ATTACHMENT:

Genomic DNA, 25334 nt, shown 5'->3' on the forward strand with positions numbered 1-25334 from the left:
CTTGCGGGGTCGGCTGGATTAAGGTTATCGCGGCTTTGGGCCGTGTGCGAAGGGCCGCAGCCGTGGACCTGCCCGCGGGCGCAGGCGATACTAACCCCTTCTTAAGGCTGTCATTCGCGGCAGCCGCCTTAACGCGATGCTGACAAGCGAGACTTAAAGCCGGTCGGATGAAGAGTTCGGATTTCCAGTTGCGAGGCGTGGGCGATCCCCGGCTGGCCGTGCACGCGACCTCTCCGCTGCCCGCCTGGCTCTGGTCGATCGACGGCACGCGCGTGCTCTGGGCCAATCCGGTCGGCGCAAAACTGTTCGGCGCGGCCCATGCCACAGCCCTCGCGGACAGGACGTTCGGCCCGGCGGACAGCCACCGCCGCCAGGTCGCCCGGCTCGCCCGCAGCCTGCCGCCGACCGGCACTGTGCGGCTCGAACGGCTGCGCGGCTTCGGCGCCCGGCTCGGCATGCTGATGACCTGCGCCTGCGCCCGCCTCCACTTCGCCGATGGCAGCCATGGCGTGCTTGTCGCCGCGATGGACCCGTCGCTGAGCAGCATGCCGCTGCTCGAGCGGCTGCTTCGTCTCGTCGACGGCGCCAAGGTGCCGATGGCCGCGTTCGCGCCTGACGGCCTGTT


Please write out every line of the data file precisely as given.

Genomic DNA, 25334 nt, shown 5'->3' on the forward strand with positions numbered 1-25334 from the left:
CTTGCGGGGTCGGCTGGATTAAGGTTATCGCGGCTTTGGGCCGTGTGCGAAGGGCCGCAGCCGTGGACCTGCCCGCGGGCGCAGGCGATACTAACCCCTTCTTAAGGCTGTCATTCGCGGCAGCCGCCTTAACGCGATGCTGACAAGCGAGACTTAAAGCCGGTCGGATGAAGAGTTCGGATTTCCAGTTGCGAGGCGTGGGCGATCCCCGGCTGGCCGTGCACGCGACCTCTCCGCTGCCCGCCTGGCTCTGGTCGATCGACGGCACGCGCGTGCTCTGGGCCAATCCGGTCGGCGCAAAACTGTTCGGCGCGGCCCATGCCACAGCCCTCGCGGACAGGACGTTCGGCCCGGCGGACAGCCACCGCCGCCAGGTCGCCCGGCTCGCCCGCAGCCTGCCGCCGACCGGCACTGTGCGGCTCGAACGGCTGCGCGGCTTCGGCGCCCGGCTCGGCATGCTGATGACCTGCGCCTGCGCCCGCCTCCACTTCGCCGATGGCAGCCATGGCGTGCTTGTCGCCGCGATGGACCCGTCGCTGAGCAGCATGCCGCTGCTCGAGCGGCTGCTTCGTCTCGTCGACGGCGCCAAGGTGCCGATGGCCGCGTTCGCGCCTGACGGCCTGTT